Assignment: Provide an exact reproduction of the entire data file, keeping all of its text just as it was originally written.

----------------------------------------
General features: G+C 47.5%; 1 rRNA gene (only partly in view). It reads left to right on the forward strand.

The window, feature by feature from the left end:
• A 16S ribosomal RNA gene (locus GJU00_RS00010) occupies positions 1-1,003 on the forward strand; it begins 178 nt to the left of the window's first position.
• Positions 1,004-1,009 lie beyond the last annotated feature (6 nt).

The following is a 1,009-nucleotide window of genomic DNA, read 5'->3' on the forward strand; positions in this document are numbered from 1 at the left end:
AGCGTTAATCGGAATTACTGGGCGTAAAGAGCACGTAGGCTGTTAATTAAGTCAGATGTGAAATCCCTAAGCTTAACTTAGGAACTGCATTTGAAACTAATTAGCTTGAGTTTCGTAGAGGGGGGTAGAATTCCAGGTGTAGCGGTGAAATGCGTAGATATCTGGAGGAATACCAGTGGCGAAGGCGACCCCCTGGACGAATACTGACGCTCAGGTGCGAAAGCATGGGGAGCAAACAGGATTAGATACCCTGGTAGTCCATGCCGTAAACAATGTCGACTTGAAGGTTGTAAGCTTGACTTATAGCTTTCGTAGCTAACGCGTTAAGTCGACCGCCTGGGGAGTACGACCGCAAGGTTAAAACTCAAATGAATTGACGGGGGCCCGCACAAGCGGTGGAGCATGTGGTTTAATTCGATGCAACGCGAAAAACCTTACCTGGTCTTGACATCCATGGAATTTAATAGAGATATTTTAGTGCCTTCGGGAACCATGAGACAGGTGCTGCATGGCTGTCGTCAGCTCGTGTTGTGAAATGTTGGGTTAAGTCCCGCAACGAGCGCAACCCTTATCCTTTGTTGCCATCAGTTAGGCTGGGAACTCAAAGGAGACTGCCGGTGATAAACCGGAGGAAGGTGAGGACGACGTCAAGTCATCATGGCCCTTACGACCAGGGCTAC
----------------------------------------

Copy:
General features: G+C 47.5%; 1 rRNA gene (only partly in view). It reads left to right on the forward strand.

The window, feature by feature from the left end:
• A 16S ribosomal RNA gene (locus GJU00_RS00010) occupies positions 1-1,003 on the forward strand; it begins 178 nt to the left of the window's first position.
• Positions 1,004-1,009 lie beyond the last annotated feature (6 nt).

The following is a 1,009-nucleotide window of genomic DNA, read 5'->3' on the forward strand; positions in this document are numbered from 1 at the left end:
AGCGTTAATCGGAATTACTGGGCGTAAAGAGCACGTAGGCTGTTAATTAAGTCAGATGTGAAATCCCTAAGCTTAACTTAGGAACTGCATTTGAAACTAATTAGCTTGAGTTTCGTAGAGGGGGGTAGAATTCCAGGTGTAGCGGTGAAATGCGTAGATATCTGGAGGAATACCAGTGGCGAAGGCGACCCCCTGGACGAATACTGACGCTCAGGTGCGAAAGCATGGGGAGCAAACAGGATTAGATACCCTGGTAGTCCATGCCGTAAACAATGTCGACTTGAAGGTTGTAAGCTTGACTTATAGCTTTCGTAGCTAACGCGTTAAGTCGACCGCCTGGGGAGTACGACCGCAAGGTTAAAACTCAAATGAATTGACGGGGGCCCGCACAAGCGGTGGAGCATGTGGTTTAATTCGATGCAACGCGAAAAACCTTACCTGGTCTTGACATCCATGGAATTTAATAGAGATATTTTAGTGCCTTCGGGAACCATGAGACAGGTGCTGCATGGCTGTCGTCAGCTCGTGTTGTGAAATGTTGGGTTAAGTCCCGCAACGAGCGCAACCCTTATCCTTTGTTGCCATCAGTTAGGCTGGGAACTCAAAGGAGACTGCCGGTGATAAACCGGAGGAAGGTGAGGACGACGTCAAGTCATCATGGCCCTTACGACCAGGGCTAC